Research: stress management skils, neuroimmune processes and fatigue levels in CFS, 6 March 2012

March 17, 2012


Brain Behav Immun. 2012 Mar 6. [Epub ahead of print]

Stress management skills, neuroimmune processes and fatigue levels in persons with chronic fatigue syndrome.

Lattie EG, Antoni MH, Fletcher MA, Penedo F, Czaja S, Lopez C, Perdomo D, Sala A, Nair S, Fu SH, Klimas N.
Department of Psychology, University of Miami, FL, USA.

Abstract

OBJECTIVES: Stressors and emotional distress responses impact chronic fatigue syndrome (CFS) symptoms, including fatigue. Having better stress management skills might mitigate fatigue by decreasing emotional distress. Because CFS patients comprise a heterogeneous population, we hypothesized that the role of stress management skills in decreasing fatigue may be most pronounced in the subgroup manifesting the greatest neuroimmune dysfunction.

METHODS: In total, 117 individuals with CFS provided blood and saliva samples, and self-report measures of emotional distress, perceived stress management skills (PSMS), and fatigue. Plasma interleukin-1-beta (IL-1β, IL-2, IL-6, IL-10, and tumor necrosis factor-alpha (TNF-α), and diurnal salivary cortisol were analyzed. We examined relations among PSMS, emotional distress, and fatigue in CFS patients who did and did not evidence neuroimmune abnormalities.

RESULTS: Having greater PSMS related to less fatigue (p=.019) and emotional distress (p<.001), greater diurnal cortisol slope (p=.023) and lower IL-2 levels (p=.043). PSMS and emotional distress related to fatigue levels most strongly in CFS patients in the top tercile of IL-6, and emotional distress mediated the relationship between PSMS and fatigue most strongly in patients with the greatest circulating levels of IL-6 and a greater inflammatory (IL-6):anti-inflammatory (IL-10) cytokine ratio. DISCUSSION: CFS patients having greater PSMS show less emotional distress and fatigue, and the influence of stress management skills on distress and fatigue appear greatest among patients who have elevated IL-6 levels. These findings support the need for research examining the impact of stress management interventions in subgroups of CFS patients showing neuroimmune dysfunction. Copyright © 2012 Elsevier Inc. All rights reserved.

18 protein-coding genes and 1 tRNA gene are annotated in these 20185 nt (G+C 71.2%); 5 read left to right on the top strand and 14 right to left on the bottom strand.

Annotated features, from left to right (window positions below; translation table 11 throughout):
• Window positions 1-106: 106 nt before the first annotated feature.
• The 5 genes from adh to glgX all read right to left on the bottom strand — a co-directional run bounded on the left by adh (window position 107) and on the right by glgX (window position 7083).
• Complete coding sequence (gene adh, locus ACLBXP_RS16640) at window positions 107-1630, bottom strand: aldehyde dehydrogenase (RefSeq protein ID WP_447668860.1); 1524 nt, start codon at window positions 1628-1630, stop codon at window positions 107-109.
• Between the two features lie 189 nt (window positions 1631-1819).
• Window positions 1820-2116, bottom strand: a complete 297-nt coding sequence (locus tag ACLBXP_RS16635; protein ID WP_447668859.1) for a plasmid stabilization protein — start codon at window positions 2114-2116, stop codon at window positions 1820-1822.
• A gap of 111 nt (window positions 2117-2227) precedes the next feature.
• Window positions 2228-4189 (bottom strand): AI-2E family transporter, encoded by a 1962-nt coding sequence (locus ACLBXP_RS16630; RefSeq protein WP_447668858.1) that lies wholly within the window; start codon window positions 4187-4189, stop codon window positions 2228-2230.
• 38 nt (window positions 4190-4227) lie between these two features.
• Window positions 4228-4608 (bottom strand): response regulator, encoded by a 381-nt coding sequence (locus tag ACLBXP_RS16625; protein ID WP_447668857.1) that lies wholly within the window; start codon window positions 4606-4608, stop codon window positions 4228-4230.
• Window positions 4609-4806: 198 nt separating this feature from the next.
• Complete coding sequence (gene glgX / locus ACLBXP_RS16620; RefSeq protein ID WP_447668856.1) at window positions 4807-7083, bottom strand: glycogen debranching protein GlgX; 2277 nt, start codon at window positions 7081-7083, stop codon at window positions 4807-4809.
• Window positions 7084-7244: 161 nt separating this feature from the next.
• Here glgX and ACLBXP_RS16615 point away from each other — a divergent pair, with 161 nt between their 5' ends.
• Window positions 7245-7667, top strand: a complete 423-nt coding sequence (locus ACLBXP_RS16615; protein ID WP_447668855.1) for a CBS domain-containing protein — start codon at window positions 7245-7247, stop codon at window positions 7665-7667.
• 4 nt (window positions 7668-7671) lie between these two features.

1 thought on “Research: stress management skils, neuroimmune processes and fatigue levels in CFS, 6 March 2012”

  1. Stress management can help, however I would submit that an equally valid conclusion is that a worse disease state results in greater emotional distress and less ability to cope with stressors.

    I hate to see biomedical data used to state the obvious. “Sick people need coping mechanisms.” Duh. How about just mailing the psych lobby my address letting them beat me up. In the long run it will be less painful and less costly.

    What we really need is research that leads to actual medical treatments.

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